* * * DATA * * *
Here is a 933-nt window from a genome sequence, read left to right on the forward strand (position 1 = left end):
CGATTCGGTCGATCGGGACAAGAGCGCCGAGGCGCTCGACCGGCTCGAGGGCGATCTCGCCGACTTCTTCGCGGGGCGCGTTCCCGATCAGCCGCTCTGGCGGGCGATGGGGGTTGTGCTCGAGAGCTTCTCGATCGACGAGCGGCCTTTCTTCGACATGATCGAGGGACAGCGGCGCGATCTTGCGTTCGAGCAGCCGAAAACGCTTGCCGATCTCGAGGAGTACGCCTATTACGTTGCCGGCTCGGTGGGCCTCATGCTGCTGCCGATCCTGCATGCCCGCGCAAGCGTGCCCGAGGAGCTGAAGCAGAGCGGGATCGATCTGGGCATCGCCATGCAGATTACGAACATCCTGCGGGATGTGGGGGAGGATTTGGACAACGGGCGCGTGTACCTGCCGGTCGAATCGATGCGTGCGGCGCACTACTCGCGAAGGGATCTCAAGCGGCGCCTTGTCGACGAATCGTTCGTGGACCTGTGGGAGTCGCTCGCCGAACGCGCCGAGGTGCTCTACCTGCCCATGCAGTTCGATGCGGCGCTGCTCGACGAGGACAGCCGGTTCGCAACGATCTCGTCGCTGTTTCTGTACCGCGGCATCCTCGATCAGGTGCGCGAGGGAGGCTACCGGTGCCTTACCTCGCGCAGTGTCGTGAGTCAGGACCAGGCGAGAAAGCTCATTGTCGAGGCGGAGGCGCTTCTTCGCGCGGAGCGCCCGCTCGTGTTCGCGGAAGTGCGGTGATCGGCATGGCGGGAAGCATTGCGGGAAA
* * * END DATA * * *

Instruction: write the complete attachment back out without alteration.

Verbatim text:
Here is a 933-nt window from a genome sequence, read left to right on the forward strand (position 1 = left end):
CGATTCGGTCGATCGGGACAAGAGCGCCGAGGCGCTCGACCGGCTCGAGGGCGATCTCGCCGACTTCTTCGCGGGGCGCGTTCCCGATCAGCCGCTCTGGCGGGCGATGGGGGTTGTGCTCGAGAGCTTCTCGATCGACGAGCGGCCTTTCTTCGACATGATCGAGGGACAGCGGCGCGATCTTGCGTTCGAGCAGCCGAAAACGCTTGCCGATCTCGAGGAGTACGCCTATTACGTTGCCGGCTCGGTGGGCCTCATGCTGCTGCCGATCCTGCATGCCCGCGCAAGCGTGCCCGAGGAGCTGAAGCAGAGCGGGATCGATCTGGGCATCGCCATGCAGATTACGAACATCCTGCGGGATGTGGGGGAGGATTTGGACAACGGGCGCGTGTACCTGCCGGTCGAATCGATGCGTGCGGCGCACTACTCGCGAAGGGATCTCAAGCGGCGCCTTGTCGACGAATCGTTCGTGGACCTGTGGGAGTCGCTCGCCGAACGCGCCGAGGTGCTCTACCTGCCCATGCAGTTCGATGCGGCGCTGCTCGACGAGGACAGCCGGTTCGCAACGATCTCGTCGCTGTTTCTGTACCGCGGCATCCTCGATCAGGTGCGCGAGGGAGGCTACCGGTGCCTTACCTCGCGCAGTGTCGTGAGTCAGGACCAGGCGAGAAAGCTCATTGTCGAGGCGGAGGCGCTTCTTCGCGCGGAGCGCCCGCTCGTGTTCGCGGAAGTGCGGTGATCGGCATGGCGGGAAGCATTGCGGGAAA